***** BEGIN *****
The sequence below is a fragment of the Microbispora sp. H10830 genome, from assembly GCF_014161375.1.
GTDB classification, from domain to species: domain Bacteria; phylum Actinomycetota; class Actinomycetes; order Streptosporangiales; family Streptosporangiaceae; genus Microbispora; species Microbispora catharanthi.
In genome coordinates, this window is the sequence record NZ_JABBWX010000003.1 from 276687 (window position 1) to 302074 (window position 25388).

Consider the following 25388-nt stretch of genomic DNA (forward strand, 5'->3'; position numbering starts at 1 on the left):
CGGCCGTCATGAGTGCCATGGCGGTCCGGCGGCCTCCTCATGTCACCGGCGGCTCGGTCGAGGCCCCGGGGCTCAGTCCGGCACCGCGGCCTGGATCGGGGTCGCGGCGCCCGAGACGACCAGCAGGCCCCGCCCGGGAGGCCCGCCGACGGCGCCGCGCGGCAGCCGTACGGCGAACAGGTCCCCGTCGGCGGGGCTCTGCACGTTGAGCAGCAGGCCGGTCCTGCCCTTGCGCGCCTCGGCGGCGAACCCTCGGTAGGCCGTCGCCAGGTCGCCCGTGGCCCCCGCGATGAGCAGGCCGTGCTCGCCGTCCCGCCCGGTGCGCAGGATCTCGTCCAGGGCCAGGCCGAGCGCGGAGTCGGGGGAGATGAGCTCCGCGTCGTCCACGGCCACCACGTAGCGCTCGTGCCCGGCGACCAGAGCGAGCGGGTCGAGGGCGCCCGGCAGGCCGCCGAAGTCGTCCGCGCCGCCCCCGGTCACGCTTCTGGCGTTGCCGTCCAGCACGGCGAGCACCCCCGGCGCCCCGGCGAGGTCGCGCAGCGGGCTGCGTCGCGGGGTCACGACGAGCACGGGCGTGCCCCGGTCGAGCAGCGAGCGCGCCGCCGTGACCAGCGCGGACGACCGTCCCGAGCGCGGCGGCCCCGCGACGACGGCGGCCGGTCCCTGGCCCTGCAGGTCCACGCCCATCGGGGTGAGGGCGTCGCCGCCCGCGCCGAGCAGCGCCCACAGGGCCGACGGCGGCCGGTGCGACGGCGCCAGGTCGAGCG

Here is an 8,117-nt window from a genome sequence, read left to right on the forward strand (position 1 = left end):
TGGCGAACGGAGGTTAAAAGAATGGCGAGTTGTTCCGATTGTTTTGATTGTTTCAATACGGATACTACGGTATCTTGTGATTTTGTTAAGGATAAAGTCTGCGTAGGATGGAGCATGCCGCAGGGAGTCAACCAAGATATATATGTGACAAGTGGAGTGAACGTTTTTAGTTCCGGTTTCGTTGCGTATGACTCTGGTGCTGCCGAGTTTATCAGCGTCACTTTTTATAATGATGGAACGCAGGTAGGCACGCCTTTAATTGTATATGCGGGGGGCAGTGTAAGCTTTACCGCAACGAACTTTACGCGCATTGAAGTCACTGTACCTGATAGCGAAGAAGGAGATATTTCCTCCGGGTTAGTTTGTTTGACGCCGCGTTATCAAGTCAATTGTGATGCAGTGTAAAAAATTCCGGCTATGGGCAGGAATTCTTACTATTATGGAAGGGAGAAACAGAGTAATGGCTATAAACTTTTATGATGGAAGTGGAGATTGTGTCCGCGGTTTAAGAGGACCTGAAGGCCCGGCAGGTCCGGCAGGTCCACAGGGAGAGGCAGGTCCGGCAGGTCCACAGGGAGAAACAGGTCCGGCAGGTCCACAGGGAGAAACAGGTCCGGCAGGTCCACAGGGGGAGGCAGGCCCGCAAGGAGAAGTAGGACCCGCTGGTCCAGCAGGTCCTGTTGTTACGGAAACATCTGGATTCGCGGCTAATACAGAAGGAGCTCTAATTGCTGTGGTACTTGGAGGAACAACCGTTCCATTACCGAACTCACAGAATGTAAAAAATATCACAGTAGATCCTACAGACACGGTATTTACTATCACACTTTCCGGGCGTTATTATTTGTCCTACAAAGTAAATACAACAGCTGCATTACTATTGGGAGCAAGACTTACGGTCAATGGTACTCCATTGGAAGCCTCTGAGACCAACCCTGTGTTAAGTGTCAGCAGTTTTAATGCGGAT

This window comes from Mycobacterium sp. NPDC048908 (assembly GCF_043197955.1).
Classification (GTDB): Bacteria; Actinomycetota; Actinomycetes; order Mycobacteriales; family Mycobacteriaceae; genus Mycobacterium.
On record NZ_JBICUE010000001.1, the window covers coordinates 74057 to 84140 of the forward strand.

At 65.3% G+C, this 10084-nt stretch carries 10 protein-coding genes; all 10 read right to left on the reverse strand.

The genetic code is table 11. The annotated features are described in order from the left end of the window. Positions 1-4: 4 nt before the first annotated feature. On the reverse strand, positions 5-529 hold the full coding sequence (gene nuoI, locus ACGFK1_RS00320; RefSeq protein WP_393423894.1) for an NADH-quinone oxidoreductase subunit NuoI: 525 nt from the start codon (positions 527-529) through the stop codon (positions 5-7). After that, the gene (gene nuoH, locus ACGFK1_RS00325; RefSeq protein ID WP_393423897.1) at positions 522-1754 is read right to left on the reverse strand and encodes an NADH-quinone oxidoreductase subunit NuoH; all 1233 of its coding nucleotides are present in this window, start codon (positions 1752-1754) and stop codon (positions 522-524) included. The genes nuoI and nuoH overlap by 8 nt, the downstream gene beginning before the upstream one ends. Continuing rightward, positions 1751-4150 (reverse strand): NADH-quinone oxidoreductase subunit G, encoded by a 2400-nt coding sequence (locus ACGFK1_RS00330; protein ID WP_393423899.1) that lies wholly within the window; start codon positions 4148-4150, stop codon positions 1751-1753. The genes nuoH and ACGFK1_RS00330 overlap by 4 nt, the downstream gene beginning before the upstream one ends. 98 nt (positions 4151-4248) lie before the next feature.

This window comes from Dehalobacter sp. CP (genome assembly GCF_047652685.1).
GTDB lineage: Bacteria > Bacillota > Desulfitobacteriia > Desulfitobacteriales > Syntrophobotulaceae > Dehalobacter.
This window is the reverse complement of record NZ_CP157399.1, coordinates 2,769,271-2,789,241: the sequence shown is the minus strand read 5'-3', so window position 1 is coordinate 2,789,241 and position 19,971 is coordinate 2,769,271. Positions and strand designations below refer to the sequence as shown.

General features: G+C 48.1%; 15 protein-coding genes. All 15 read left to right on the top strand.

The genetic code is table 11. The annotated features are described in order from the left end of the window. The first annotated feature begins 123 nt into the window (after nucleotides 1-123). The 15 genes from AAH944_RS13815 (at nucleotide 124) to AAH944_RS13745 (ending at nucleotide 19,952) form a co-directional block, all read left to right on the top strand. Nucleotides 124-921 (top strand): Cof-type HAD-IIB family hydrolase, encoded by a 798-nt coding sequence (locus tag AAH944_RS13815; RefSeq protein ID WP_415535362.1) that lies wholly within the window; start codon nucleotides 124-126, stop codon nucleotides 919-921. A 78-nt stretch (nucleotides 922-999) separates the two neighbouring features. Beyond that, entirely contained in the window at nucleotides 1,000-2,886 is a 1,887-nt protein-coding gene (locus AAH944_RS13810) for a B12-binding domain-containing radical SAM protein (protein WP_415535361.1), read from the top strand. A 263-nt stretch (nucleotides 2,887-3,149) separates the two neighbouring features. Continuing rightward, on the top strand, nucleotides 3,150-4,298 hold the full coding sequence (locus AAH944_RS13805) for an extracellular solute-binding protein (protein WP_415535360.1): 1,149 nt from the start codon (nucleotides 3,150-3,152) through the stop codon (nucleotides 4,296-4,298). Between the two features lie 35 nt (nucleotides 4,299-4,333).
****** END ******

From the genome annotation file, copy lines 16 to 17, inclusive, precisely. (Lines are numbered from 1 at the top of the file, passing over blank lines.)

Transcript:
General features: G+C 48.1%; 15 protein-coding genes. All 15 read left to right on the top strand.

The genetic code is table 11. The annotated features are described in order from the left end of the window. The first annotated feature begins 123 nt into the window (after nucleotides 1-123). The 15 genes from AAH944_RS13815 (at nucleotide 124) to AAH944_RS13745 (ending at nucleotide 19,952) form a co-directional block, all read left to right on the top strand. Nucleotides 124-921 (top strand): Cof-type HAD-IIB family hydrolase, encoded by a 798-nt coding sequence (locus tag AAH944_RS13815; RefSeq protein ID WP_415535362.1) that lies wholly within the window; start codon nucleotides 124-126, stop codon nucleotides 919-921. A 78-nt stretch (nucleotides 922-999) separates the two neighbouring features. Beyond that, entirely contained in the window at nucleotides 1,000-2,886 is a 1,887-nt protein-coding gene (locus AAH944_RS13810) for a B12-binding domain-containing radical SAM protein (protein WP_415535361.1), read from the top strand. A 263-nt stretch (nucleotides 2,887-3,149) separates the two neighbouring features. Continuing rightward, on the top strand, nucleotides 3,150-4,298 hold the full coding sequence (locus AAH944_RS13805) for an extracellular solute-binding protein (protein WP_415535360.1): 1,149 nt from the start codon (nucleotides 3,150-3,152) through the stop codon (nucleotides 4,296-4,298). Between the two features lie 35 nt (nucleotides 4,299-4,333).